|Clayton Lockett was killed by the state of Oklahoma on Tuesday in a botched, 40-minute execution that observers said "looked like torture."|
On Tuesday, Clayton Lockett ate shit in a way that was both unfortunate and all too predictable. Lockett, a convicted murderer and rapist, was sentenced to death by the state of Oklahoma for a violent crime spree way back in 1999.
Now, 15 years later, there were two problems with Lockett's impending execution. The first was that Lockett requested a last meal of chateaubriand (that's a fancy French cut of steak, in case the less cultured of you are wondering), fried shrimp, and a slice of pecan pie.
What's the problem with that?
Well, Oklahoma will only pay $15 for a death row inmate's last meal. Lockett wanted a meal that's going to run you $29 on the low side.
So the state offered Lockett a take-out steak dinner from a restaurant chain called "Western Sizzlin'" instead. Western Sizzlin' calls itself "The home of the Flamekist Steak." They've got a Round-Up 6-ounce Flamekist sirloin on the menu for $7.99.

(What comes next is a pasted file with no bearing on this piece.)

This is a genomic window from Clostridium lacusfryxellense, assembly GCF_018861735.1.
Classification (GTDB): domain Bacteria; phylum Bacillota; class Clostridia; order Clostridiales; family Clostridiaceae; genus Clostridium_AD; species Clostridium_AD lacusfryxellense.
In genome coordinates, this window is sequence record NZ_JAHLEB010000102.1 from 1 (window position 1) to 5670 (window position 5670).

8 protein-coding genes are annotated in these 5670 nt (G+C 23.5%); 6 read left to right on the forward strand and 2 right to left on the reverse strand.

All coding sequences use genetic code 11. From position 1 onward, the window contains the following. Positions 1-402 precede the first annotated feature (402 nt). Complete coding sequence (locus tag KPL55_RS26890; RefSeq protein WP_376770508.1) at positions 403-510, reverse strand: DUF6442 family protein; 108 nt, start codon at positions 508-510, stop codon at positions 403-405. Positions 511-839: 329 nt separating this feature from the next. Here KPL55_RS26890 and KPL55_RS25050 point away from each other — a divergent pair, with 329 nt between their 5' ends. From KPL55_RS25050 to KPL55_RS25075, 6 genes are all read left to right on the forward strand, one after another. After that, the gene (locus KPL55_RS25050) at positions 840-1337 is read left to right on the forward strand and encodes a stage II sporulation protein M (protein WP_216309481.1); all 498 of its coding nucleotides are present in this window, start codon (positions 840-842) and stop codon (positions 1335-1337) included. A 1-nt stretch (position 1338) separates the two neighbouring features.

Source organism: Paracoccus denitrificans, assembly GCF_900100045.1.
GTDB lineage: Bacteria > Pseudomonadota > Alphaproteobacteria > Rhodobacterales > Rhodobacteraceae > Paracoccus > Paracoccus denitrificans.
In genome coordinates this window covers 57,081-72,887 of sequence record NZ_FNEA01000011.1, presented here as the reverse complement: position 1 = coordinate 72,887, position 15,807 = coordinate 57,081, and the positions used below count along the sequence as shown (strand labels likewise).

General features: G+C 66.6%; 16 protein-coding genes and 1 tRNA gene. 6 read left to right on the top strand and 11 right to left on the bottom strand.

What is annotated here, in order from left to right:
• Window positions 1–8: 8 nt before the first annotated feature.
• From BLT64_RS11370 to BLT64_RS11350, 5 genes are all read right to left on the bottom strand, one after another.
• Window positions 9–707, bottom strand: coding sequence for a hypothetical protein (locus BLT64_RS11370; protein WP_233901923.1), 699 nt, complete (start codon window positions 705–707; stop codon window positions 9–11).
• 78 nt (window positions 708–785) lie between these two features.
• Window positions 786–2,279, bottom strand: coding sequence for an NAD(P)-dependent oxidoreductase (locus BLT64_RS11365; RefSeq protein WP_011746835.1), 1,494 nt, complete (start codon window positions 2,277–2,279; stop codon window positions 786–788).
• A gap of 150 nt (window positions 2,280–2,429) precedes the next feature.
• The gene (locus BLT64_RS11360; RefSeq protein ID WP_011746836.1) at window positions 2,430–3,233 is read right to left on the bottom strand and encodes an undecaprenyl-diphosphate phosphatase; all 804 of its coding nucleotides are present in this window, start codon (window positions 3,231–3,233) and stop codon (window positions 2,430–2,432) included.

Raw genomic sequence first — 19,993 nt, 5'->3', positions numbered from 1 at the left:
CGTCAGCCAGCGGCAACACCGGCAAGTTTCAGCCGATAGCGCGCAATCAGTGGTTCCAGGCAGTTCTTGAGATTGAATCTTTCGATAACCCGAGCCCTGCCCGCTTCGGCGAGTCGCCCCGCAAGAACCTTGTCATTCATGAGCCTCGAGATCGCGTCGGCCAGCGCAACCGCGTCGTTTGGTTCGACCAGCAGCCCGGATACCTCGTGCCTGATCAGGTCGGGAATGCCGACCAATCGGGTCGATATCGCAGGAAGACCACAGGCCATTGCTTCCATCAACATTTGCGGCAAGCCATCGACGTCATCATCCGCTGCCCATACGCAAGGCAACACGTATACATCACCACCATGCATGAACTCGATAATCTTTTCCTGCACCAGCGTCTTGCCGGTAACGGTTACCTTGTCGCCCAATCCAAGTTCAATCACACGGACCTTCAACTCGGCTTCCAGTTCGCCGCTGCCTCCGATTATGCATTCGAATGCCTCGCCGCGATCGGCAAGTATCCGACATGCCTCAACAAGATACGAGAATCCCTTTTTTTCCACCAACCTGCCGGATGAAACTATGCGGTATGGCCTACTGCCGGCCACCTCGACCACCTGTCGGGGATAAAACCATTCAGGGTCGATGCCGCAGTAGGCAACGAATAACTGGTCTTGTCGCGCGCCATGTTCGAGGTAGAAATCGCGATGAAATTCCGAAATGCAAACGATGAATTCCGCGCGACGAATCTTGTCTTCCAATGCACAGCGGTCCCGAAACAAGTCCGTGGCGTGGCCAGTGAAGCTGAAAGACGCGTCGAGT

But Lockett didn't want Western Sizzlin'. He wanted chateaubriand. So he turned it down and went hungry on his last day. Western Sizzlin' has to love that product placement, eh? "The steak condemned men won't eat."
|For some reason, Clayton Lockett didn't want this on his last day on Earth. What was going through that man's mind?|
In any case, the dinner menu was the relatively minor problem with Lockett's execution.
The larger problem was that European drug companies will no longer sell lethal drug cocktails to the American states that still carry out executions of prisoners.
Europeans are funny that way. They think state executions are barbaric, and have a strange habit of being inflicted upon men of the African-American persuasion all out of proportion to the number of heinous crimes they commit.
Europeans also think that everyone should get healthcare, and that no on should be homeless, so you can see how much credibility they have.
Lockett's Bizarre Death
In the weeks leading up to Lockett's execution, there was some concern that the state-sanctioned murder wouldn't take place. Spokespeople from Oklahoma were suggesting that they might not be able to get their hands on the drugs necessary to kill Lockett correctly.